This past weekend I was reading a rather sad article in the Washington Post about one of the most prolific NBA point guards of all time, Allen Iverson. Now assuming you were familiar with the guy, hearing that name would probably bring to mind his trademark cornrows, extensive body art, a killer crossover dribble, and/or a rather comical tirade about practice. Unfortunately, the article was about none of those things. You see Iverson, who made over $150 million in his career is now broke. Alcoholism, expensive tastes, and an inability to say no to requests for money, dried up a financial reservoir that could have lasted generations. Instead, as the narrative we’re all too familiar with goes, there’s nothing left.
Now I realize the popular, knee-jerk reaction would be to jump down Iverson’s throat and I’m sure it’s warranted. But for some reason, I feel pity for him. Not because he lost so much money, but because he couldn’t fill a void. Nothing bought and no reputation or fame amounted to what he and so many other people are after, a sense of meaning, significance, and worth. Money and fame promise that, but unfortunately, they never truly deliver.
I got to thinking about my own life and while I haven’t accumulated the financial resources Iverson once did, I could see some similarities. Maybe my pity is the product of realizing those similarities, I’m not sure. At times I’ve found myself believing that something earthly would provide me with something I desperately wanted deep within my soul. I found myself demanding God to give it to me now because I thought it’s what I needed to have to feel significant or valuable. Perhaps you’re the same way.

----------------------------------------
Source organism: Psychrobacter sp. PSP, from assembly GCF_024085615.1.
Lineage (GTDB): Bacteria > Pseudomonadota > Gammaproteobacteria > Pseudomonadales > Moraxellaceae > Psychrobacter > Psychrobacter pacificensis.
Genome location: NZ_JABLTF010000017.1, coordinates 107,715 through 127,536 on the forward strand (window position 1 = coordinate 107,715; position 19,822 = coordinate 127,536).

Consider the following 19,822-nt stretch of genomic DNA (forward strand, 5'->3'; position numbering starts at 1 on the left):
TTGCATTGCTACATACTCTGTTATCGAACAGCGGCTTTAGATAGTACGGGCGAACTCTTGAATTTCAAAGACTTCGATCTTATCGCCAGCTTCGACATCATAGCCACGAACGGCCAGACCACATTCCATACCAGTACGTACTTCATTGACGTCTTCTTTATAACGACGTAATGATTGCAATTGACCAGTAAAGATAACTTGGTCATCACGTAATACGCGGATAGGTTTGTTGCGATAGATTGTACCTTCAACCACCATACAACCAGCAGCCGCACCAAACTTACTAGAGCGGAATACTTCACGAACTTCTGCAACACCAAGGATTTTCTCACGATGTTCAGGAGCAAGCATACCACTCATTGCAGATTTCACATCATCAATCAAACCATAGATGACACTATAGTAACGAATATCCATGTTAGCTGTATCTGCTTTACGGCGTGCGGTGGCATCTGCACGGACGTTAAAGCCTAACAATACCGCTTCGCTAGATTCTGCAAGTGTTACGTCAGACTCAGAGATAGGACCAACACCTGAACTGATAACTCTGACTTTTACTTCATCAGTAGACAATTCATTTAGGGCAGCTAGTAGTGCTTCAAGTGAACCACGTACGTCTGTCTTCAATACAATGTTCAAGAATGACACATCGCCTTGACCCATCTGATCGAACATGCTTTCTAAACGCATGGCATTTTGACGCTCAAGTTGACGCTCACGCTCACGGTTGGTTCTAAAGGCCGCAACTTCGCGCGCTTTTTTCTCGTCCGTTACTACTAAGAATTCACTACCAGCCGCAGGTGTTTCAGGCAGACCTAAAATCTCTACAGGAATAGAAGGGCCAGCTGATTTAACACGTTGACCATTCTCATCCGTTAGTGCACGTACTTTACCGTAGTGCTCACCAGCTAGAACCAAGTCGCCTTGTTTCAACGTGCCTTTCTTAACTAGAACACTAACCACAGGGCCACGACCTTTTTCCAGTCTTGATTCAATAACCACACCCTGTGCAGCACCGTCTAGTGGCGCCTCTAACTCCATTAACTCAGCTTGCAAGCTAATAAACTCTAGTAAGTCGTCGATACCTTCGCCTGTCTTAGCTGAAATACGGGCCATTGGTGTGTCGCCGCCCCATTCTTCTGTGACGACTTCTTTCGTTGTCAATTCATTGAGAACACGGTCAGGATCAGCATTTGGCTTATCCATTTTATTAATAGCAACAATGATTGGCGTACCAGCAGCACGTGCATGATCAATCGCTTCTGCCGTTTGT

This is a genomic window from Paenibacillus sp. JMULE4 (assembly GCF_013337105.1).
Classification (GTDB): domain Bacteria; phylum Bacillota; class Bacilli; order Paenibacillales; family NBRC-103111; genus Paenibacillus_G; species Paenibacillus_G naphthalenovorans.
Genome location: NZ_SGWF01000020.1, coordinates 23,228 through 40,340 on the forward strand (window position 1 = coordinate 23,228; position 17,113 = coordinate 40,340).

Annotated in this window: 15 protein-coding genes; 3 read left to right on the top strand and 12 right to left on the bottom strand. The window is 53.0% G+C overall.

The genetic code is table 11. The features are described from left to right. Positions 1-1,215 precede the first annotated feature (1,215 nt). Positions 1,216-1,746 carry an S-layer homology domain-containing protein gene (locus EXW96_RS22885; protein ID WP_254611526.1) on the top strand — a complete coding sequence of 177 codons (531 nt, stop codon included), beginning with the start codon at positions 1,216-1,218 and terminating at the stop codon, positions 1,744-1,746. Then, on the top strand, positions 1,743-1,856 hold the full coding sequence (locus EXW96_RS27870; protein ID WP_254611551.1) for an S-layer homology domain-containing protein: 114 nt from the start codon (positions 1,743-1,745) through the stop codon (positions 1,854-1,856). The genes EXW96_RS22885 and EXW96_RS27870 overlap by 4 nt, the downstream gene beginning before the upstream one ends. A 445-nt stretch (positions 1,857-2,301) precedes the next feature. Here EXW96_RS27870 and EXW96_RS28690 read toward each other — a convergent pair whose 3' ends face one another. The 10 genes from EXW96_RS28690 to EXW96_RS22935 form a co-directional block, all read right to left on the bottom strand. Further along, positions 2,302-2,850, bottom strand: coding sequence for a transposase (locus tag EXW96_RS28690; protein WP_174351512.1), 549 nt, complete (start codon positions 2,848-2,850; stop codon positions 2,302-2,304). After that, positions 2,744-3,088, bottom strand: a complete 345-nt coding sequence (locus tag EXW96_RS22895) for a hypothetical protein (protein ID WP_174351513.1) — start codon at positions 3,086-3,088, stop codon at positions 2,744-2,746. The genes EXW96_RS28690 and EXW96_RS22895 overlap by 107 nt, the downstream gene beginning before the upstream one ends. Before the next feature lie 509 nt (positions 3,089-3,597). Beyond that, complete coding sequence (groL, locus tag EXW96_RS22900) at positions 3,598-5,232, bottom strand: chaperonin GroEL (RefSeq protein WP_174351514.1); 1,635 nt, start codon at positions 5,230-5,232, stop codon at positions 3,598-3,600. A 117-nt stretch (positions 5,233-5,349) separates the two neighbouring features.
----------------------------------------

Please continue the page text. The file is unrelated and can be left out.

What would the world look like if each of us already had the identity, the sense of meaning, and the worth we all thirsted for? What would happen to the narratives like the one Allen Iverson is living right now in that world? Seriously! I could easily envision a world where contentment is the norm rather than the exception. Words like deficit and scarcity might cease to exist.
I’ll leave you with that to chew on. Personally part of my faith journey has been coming to an belief and understanding that this identity has already been provided to me. (Spoiler alert: Read Romans 8) I’m yet not at the point where I totally sense, accept, and embrace this identity, but I’m getting there. Redefining the source of self-worth doesn’t happen overnight, but it can happen and that’s where I’m headed.